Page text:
I really like how you expressed this. Well-said!

(01-02-2015, 12:53 PM)mwhitney Wrote: In your case, since much of the code may already be written, it may be best to start with setting up the routing and some controllers to interface with the existing code (utilizing an autoloader or wrapping the code into libraries and/or helpers).
Working on this. Hoping to resolve Registry and Notification functionality first.
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#7
(01-02-2015, 10:04 PM)ivantcholakov Wrote: "2) A registry to store site-wide configuration values such as:" - this is where I started https://github.com/ericbarnes/ci-setting...ttings.php This library stores your settings within the database, storing and retrieval is by keywords.
Good stuff. And very similar to what I had in mind. I'd say more but feel this should be a separate topic.

(01-02-2015, 10:04 PM)ivantcholakov Wrote: I've got slightly different implementations, I don't need grouping of the settings, on the other hand, I need language-sensitive settings. You know where my repository is.
I also need language functionality. I'm thinking pretty differently about language constants (like an "are you sure?" prompt in five langages) versus Settings/Registry/Config settings (e.g., user key and secret key for a CDN or cloud gateway).

(01-02-2015, 10:04 PM)ivantcholakov Wrote: And within the administration panel user-interface for settings is to be created.
This model for settings that uses a database certainly lends itself well to this kind of convenient interface.

(01-02-2015, 10:04 PM)ivantcholakov Wrote: Before storing the email password, API keys and other security-sensitive data - encrypt them. On retrieval - decrypt them. Use a separate encryption key (not the default one) for this purpose.
If these values must be decrypted on the server, then the key to access them must also. I'm wondering why you recommend this? It would surely cause a performance penalty if commonly used values must be decrypted for each page access?
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#8
(01-02-2015, 11:30 PM)bclinton Wrote: It may be personal preference, but I think #3 is a model.  I try to do as little as possible in my controllers: validate the request, get info from a model, send it to the browser. I'd want something like this in my controller for #3:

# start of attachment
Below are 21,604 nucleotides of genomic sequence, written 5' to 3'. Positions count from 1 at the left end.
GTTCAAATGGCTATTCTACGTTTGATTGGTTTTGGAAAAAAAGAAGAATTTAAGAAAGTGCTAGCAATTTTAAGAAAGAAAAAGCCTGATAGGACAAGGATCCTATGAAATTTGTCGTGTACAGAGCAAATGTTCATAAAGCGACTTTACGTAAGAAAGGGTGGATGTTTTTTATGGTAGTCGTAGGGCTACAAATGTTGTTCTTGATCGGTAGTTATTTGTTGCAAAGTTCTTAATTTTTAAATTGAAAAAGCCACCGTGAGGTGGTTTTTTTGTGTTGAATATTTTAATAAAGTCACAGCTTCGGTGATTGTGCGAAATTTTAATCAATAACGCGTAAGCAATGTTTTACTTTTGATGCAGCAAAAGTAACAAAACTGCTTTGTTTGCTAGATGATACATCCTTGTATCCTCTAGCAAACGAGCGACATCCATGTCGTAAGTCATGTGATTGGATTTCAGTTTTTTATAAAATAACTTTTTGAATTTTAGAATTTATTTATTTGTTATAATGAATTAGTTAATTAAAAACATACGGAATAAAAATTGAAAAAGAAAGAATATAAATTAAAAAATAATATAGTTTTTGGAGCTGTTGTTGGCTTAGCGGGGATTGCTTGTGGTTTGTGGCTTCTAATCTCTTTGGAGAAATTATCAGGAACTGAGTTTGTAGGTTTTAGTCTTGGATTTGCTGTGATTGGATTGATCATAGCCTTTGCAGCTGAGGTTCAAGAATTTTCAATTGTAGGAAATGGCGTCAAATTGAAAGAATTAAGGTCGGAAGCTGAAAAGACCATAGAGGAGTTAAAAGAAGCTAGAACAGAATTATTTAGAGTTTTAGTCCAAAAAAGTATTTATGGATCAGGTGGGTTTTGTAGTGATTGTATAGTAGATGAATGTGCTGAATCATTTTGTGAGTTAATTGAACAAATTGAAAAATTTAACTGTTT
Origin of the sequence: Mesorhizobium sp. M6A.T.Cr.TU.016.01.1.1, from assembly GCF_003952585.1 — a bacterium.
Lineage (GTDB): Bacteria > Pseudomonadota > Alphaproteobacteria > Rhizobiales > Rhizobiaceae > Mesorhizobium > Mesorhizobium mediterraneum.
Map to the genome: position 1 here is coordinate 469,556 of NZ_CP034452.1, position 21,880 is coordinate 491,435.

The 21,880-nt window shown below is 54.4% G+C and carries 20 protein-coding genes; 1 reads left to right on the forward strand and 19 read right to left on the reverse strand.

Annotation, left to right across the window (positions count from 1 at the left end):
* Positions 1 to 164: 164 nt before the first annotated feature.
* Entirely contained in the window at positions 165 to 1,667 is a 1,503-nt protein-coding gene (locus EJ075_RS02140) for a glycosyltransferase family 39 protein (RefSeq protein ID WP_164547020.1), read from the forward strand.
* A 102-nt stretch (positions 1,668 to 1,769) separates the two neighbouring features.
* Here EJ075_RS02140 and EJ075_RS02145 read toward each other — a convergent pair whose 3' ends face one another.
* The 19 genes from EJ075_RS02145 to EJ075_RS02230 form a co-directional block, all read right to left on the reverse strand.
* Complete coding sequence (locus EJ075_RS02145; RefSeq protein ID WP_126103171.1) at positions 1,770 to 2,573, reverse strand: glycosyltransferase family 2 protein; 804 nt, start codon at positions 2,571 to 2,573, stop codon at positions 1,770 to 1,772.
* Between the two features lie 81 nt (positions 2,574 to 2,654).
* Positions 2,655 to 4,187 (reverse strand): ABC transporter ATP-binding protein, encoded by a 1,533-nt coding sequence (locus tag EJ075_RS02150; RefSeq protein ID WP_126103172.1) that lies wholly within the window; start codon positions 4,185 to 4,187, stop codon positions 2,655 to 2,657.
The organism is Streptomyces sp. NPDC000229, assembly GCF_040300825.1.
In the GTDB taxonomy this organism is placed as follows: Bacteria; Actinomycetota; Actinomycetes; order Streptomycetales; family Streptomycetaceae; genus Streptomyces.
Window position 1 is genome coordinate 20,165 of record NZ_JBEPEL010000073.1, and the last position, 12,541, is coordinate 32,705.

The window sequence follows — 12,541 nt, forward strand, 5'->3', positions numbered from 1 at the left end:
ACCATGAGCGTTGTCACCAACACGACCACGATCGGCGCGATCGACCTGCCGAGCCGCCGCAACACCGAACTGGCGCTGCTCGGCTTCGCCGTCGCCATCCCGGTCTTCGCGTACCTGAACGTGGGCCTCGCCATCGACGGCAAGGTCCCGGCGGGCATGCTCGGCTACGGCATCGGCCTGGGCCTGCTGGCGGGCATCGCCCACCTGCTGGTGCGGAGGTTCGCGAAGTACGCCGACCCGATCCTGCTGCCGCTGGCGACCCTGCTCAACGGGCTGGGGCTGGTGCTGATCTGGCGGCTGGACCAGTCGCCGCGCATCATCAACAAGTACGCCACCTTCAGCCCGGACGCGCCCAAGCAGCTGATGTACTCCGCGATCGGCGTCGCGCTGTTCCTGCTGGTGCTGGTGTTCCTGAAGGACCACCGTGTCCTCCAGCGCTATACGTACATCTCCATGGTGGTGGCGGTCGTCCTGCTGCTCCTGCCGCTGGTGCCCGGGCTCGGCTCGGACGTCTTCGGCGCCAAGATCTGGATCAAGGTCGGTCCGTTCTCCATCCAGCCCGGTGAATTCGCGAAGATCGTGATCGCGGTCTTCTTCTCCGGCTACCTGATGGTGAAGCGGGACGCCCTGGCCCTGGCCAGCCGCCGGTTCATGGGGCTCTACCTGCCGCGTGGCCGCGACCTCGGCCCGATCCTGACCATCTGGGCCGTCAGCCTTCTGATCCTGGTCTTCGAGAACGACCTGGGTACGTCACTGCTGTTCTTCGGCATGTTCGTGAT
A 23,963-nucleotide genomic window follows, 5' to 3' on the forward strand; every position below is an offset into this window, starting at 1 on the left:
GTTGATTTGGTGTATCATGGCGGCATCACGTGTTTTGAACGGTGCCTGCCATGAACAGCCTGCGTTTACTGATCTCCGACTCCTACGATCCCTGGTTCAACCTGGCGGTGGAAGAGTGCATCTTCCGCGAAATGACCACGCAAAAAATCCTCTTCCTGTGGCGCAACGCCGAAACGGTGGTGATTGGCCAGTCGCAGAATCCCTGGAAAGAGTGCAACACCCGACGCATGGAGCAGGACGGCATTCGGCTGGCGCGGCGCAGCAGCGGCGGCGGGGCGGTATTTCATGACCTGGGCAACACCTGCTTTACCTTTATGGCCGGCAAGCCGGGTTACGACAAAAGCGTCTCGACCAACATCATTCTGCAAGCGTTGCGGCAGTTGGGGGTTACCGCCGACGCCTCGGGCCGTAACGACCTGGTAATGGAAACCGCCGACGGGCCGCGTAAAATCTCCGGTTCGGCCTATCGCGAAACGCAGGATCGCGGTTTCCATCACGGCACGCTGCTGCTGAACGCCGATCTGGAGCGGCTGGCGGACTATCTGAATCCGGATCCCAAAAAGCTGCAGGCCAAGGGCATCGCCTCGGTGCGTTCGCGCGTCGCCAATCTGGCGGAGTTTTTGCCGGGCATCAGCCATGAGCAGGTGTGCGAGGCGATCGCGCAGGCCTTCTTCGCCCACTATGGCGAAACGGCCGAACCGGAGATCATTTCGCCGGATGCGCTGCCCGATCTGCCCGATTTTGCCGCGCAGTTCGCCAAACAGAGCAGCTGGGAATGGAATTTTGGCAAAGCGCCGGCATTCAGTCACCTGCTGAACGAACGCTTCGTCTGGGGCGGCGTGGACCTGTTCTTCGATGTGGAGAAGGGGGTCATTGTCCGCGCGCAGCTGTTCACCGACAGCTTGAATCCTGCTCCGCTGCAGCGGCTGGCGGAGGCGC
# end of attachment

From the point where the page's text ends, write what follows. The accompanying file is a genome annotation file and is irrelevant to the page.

$user = usermodel->get($id);   // or get it from the session or auth lib
$view = pagemodel->getOptimal($user);
I definitely agree it should work something like this. I tend to think of the controllers as switchboard operators and the models as the entity one is calling with whom to talk business.

(01-02-2015, 11:30 PM)bclinton Wrote: For #7, it really depends on how you are doing authentication.  I like to do it in a controller constructor hook, some might do it in a MY_Controller that they extend, or you could write a custom validation rule.  You could add a hasBidAccess function to your authentication library that calls a function in a datamodel that does a query.   There are a lot of options.
 
I'm sort of torn here. It certainly seems clear that a given page view or action should be intercepted by a controller if a user is not sufficiently privileged. Viewing admin dashboard, for instance, should not be accessible except by admin. On the other hand, other actions may depend on a lot of conditions that seem squarely in the Model camp: existence of records in a particular database, values from a database, etc. The rules for access to a particular action could be quite elaborate. I've heard discussion of using Interceptor Pattern in this context, but can't yet formulate a proper vision of code and data structures. In particular, creating three base controller classes:
* Public - for pages accessible to everyone